[26] The potential medical issues relied upon by the respondent, including the applicant’s medical history and the caveats that may be implied into some of the medical reports (and the earlier reports in particular), are not in my view of such significance that a return to work would be problematic. Rather, they indicate that provided some reasonable account is taken of the need for work hardening to take place, Mr Cook will most likely be able to undertake all of the normal duties without restrictions. This does not mean that an FCE is inappropriate, and I have already found that in general terms the use of such an assessment is reasonable in this workplace provided that it takes place and is used in the proper medical context, and subject to natural justice. However, given all of the circumstances now evident I do not consider that it is appropriate to require such to be undertaken prior to determining this matter. I also do not consider that the absence of an FCE in the present context should prevent consideration of a reinstatement order.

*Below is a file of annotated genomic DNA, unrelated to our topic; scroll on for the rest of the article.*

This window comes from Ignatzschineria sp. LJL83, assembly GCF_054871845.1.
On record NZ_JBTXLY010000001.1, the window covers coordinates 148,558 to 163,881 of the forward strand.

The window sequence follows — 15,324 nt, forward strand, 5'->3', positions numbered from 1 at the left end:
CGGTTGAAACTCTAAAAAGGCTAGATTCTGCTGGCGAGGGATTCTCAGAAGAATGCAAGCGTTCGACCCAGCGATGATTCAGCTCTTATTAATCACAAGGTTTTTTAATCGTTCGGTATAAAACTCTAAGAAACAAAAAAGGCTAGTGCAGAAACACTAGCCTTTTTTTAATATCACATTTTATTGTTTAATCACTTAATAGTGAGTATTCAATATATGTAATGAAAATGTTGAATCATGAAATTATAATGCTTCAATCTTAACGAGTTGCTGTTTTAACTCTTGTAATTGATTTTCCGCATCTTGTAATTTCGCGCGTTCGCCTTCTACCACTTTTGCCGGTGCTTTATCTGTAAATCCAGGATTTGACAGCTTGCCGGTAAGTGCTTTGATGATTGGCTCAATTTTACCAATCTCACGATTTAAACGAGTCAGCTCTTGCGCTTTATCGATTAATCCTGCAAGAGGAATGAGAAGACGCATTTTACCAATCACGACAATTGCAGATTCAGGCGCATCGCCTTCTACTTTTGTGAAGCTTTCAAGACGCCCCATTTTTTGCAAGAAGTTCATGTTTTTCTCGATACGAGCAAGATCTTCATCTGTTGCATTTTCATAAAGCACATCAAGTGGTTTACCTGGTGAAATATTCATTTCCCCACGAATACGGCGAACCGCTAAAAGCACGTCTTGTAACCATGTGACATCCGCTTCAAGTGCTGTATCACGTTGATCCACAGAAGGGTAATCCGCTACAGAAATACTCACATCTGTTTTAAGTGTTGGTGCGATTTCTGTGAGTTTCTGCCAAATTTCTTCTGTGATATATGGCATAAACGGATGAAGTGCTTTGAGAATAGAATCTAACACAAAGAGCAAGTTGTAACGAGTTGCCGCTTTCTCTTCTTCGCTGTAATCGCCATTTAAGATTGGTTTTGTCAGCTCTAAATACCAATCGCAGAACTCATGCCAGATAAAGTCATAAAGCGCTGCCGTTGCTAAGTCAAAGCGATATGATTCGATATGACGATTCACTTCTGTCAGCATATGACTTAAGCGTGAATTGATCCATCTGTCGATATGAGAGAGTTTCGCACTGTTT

[27] If a reinstatement order is made, the conduct of an FCE will, subject to the issues alluded to above, be a matter for ACI. I do not consider that I have the power under s.391 of the Act to make a conditional reinstatement order, and in any event, such is not appropriate or necessary in these circumstances. The fact that ACI wishes to conduct an FCE and may need to deal with the consequences of such are also not factors that make reinstatement inappropriate given all of the circumstances applying in this case.